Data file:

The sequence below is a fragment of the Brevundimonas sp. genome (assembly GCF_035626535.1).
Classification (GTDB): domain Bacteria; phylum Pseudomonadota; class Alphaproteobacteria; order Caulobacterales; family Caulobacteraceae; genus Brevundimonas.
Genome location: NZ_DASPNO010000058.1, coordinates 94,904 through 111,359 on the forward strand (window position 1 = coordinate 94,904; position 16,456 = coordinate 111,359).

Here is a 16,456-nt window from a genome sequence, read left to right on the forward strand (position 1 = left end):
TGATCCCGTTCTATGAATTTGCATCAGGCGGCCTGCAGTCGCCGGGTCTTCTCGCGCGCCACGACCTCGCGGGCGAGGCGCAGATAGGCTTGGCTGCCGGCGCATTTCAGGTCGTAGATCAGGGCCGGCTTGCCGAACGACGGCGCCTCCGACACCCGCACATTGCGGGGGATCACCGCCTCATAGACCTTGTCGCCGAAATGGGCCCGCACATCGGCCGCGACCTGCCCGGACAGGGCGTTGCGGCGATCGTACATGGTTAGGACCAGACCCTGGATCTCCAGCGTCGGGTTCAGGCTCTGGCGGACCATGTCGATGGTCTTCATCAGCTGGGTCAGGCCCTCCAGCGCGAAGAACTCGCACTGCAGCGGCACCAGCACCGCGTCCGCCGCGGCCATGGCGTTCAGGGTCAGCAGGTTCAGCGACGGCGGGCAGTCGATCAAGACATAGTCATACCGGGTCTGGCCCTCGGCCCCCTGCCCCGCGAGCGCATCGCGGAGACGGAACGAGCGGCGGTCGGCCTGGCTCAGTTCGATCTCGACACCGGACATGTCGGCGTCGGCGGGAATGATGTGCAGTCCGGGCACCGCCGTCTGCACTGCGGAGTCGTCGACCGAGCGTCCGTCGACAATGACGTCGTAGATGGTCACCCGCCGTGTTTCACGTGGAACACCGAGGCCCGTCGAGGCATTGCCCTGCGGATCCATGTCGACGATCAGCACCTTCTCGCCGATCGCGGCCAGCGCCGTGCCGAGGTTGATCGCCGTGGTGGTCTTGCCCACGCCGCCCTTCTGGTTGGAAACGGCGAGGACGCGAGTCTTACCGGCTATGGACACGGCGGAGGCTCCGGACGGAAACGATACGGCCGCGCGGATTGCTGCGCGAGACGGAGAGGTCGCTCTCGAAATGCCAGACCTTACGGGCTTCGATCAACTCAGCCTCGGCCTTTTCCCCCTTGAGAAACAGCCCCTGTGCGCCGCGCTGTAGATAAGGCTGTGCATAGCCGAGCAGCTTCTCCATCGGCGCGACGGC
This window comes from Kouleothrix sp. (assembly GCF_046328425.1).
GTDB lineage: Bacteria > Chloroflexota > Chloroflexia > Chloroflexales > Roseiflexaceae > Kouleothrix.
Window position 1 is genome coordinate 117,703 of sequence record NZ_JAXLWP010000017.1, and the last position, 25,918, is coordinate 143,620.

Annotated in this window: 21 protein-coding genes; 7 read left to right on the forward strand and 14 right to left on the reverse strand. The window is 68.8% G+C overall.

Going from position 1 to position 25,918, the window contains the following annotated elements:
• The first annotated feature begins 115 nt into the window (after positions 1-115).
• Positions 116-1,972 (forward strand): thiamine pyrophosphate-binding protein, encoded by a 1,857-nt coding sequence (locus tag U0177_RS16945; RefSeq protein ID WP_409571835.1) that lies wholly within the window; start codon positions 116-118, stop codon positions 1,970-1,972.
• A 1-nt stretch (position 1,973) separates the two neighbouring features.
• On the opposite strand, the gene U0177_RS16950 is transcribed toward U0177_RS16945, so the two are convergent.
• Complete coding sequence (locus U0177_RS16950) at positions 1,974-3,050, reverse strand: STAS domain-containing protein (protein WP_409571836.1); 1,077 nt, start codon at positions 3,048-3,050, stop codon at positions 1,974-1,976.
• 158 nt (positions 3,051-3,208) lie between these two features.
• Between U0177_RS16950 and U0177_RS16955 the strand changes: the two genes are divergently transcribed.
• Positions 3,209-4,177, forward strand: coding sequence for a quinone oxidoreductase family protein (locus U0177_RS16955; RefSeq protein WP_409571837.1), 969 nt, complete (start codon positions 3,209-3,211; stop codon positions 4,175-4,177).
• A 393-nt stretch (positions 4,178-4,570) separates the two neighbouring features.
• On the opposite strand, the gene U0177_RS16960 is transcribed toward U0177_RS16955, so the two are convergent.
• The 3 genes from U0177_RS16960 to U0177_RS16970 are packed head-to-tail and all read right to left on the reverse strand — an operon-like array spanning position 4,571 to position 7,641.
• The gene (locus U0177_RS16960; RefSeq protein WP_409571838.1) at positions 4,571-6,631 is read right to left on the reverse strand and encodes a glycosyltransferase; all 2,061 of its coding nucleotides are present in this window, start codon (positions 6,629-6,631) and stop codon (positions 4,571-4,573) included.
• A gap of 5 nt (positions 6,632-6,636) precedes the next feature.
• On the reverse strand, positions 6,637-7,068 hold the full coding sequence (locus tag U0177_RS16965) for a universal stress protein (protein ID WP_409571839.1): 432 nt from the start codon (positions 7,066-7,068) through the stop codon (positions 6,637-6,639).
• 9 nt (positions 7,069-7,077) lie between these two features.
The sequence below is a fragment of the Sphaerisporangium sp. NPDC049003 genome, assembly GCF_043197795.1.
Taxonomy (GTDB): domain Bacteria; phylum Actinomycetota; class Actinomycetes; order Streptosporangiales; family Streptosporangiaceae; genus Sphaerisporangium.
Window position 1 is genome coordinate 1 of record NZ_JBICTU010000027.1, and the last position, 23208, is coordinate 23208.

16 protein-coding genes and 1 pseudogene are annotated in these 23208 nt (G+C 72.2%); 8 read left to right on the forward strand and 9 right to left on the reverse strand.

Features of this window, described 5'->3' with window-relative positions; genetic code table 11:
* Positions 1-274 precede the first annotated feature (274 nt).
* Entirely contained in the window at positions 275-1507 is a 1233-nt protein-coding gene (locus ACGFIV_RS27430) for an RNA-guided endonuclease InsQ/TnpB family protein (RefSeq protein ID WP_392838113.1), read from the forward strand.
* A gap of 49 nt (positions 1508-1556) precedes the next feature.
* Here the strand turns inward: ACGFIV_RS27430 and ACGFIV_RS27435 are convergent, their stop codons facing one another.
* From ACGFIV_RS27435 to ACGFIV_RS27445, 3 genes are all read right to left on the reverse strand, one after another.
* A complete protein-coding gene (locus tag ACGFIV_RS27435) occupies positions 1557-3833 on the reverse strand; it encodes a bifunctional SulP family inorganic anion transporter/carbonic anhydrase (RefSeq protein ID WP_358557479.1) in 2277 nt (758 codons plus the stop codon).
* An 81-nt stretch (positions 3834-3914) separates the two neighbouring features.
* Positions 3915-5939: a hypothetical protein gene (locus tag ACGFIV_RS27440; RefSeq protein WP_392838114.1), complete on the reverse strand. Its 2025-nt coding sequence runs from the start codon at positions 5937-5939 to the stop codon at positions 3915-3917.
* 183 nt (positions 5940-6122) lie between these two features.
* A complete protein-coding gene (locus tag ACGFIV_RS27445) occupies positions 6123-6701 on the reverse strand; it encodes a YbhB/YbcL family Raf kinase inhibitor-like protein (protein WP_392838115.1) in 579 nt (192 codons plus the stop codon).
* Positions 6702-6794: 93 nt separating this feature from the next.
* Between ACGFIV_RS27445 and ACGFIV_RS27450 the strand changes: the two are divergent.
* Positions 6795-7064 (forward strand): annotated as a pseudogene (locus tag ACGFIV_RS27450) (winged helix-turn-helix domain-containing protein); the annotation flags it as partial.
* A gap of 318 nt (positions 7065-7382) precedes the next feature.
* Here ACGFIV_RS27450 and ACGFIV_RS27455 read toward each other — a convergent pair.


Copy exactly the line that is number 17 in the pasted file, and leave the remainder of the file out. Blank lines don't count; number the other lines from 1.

• Between U0177_RS16950 and U0177_RS16955 the strand changes: the two genes are divergently transcribed.